Last month I read Isabel Wilkerson’s The Warmth of Other Suns. I’m still trying to find the way to write about it, about all the ways it has affected me. I’m not there yet. I think I need to read it again, need to have a few more conversations about it. I most want to have those conversations with my mother, with my sister. I hope it happens.
In the mean time, I am still writing 420-character stories, and Wilkerson’s book has inspired several. They are stories about — but not about — my mother, my father. They are fiction, only the smallest of details drawn from a reality I know. So I’m calling them “invented memoir.” I’m not sure, but I think they may give me the safe distance to talk about this book, this history, all the ways my point of view has shifted as I’ve thought about this history in my own family.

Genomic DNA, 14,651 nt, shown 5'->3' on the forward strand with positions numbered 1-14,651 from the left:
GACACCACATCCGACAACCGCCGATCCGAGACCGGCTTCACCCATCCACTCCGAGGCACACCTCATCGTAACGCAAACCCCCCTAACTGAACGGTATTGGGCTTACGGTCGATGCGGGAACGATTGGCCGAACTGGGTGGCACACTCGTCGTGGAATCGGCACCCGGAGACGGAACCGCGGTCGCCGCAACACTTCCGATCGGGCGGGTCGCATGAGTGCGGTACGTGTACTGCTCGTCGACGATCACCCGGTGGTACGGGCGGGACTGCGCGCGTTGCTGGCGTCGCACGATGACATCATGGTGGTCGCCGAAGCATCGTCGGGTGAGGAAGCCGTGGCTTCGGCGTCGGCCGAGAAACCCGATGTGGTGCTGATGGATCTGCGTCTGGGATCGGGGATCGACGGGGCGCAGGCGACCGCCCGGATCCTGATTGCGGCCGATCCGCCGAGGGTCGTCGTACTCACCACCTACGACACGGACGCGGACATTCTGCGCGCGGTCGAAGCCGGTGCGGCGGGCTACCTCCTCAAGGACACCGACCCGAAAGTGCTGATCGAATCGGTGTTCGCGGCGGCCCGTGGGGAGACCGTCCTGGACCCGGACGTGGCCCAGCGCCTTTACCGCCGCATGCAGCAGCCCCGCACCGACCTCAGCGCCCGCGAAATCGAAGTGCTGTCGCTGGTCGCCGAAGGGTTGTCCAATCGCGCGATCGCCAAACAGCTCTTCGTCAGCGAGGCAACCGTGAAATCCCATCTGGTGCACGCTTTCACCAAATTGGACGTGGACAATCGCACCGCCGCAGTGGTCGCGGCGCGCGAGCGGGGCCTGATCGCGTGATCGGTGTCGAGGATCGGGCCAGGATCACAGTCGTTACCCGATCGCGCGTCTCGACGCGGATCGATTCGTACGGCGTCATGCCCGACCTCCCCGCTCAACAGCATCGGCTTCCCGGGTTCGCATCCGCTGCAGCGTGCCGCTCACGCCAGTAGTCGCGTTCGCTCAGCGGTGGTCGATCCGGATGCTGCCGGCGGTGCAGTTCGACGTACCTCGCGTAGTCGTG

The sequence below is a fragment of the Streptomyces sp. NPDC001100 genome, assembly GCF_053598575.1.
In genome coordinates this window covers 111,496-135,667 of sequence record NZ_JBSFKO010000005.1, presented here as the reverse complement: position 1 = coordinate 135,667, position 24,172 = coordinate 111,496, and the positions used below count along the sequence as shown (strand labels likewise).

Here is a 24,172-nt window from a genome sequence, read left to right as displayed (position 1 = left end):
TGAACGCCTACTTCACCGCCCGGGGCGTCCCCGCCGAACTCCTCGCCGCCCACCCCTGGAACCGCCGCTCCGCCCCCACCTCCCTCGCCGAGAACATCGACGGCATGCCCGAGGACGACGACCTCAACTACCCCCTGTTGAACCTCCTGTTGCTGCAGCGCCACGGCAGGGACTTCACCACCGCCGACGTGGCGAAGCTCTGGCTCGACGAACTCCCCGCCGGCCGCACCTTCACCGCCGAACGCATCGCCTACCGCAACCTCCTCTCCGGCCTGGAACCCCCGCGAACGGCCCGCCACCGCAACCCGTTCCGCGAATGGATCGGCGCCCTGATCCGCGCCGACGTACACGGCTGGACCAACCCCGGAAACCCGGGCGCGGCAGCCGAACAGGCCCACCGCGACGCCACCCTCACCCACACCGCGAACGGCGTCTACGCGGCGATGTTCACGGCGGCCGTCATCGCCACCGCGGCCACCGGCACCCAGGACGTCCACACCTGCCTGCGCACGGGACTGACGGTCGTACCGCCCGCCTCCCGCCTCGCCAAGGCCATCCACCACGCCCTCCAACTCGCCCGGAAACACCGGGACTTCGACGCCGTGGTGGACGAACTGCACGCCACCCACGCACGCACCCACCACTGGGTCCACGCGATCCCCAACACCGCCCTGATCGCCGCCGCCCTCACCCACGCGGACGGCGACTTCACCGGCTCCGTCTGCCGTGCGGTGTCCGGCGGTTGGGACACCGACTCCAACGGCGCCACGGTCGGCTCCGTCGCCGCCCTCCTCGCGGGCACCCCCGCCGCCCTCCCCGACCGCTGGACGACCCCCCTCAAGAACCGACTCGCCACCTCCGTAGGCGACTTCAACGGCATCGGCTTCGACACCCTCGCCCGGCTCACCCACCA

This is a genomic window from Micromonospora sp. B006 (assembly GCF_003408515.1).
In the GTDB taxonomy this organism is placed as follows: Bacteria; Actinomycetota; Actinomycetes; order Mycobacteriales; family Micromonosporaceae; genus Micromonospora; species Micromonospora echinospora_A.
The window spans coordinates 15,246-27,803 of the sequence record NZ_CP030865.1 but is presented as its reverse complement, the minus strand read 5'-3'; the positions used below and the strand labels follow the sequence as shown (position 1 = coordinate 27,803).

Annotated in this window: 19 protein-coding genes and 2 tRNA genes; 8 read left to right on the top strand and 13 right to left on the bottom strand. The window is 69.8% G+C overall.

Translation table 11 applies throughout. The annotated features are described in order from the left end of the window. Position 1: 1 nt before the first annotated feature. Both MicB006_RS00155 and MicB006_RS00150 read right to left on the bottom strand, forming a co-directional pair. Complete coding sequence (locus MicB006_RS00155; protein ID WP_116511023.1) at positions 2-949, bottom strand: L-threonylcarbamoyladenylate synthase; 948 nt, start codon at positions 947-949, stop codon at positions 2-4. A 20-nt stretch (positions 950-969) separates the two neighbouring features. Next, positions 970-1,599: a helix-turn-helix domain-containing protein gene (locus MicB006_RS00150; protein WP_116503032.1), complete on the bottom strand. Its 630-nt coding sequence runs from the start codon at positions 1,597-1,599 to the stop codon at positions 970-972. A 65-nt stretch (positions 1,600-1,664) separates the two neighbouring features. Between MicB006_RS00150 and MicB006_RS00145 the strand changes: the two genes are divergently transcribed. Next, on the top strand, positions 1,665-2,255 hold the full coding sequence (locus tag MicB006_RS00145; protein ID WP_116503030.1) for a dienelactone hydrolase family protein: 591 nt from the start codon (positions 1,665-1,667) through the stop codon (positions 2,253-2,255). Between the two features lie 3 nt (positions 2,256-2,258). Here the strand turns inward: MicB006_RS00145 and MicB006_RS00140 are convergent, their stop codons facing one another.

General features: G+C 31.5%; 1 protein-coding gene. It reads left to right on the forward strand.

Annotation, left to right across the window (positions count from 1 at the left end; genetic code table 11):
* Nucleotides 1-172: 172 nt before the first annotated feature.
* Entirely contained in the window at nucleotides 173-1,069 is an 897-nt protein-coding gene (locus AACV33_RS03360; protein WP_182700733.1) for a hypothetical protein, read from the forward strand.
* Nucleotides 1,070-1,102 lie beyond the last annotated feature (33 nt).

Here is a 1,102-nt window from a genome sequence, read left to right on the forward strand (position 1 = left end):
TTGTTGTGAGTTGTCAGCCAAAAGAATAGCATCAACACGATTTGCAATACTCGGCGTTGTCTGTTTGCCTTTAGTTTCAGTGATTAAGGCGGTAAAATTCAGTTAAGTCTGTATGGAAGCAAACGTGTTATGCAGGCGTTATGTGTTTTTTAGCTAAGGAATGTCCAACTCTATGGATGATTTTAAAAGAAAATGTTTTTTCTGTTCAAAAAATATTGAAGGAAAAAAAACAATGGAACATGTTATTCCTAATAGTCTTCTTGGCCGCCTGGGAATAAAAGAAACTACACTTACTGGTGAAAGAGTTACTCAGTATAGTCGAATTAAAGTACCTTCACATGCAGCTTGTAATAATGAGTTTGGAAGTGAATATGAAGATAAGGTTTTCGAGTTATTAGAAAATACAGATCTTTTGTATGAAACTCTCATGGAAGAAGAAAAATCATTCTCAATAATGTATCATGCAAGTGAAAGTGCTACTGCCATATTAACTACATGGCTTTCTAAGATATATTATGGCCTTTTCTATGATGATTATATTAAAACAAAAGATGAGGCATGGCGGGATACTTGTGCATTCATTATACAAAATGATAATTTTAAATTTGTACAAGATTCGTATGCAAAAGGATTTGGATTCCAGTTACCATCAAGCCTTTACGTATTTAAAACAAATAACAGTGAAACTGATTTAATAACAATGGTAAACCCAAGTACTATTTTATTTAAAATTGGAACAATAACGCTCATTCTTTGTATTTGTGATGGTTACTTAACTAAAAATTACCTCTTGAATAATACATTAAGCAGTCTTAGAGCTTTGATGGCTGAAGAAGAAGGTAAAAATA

Here are two pieces:
My mother walks down 42nd toward Times Square, every bit the part – “glamorous starlet” – she has played since moving here. Lips a perfect red, black liner shaping a seductive cat’s eye. In this neighborhood she needn’t worry about women calling at her to clean their toilets, but must look out for men who think she’ll take their money, their filth. She exhales as she reaches the theater door, lifts her head higher.
When my mother and father meet, they don’t think about how the south connects them. They’re from such different places, after all. His North Carolina no mirror of her Texas. And they’re New Yorkers by then, lives turning on new axes. But it’s there, their old lives, the old hurts and shames. It’s what joins them even before they first speak of the past, before they tie their histories together.
I’m still interested in just how much room this tiny space gives me to express something. In some ways, it’s actually perfect for these created memoirs. I don’t, after all, know these stories — not really, not well. Having only a few brief lines to paint a picture gets me out of the story’s way, forces only a handful of critical bits onto the page.
You can find all of today’s slices at Two Writing Teachers.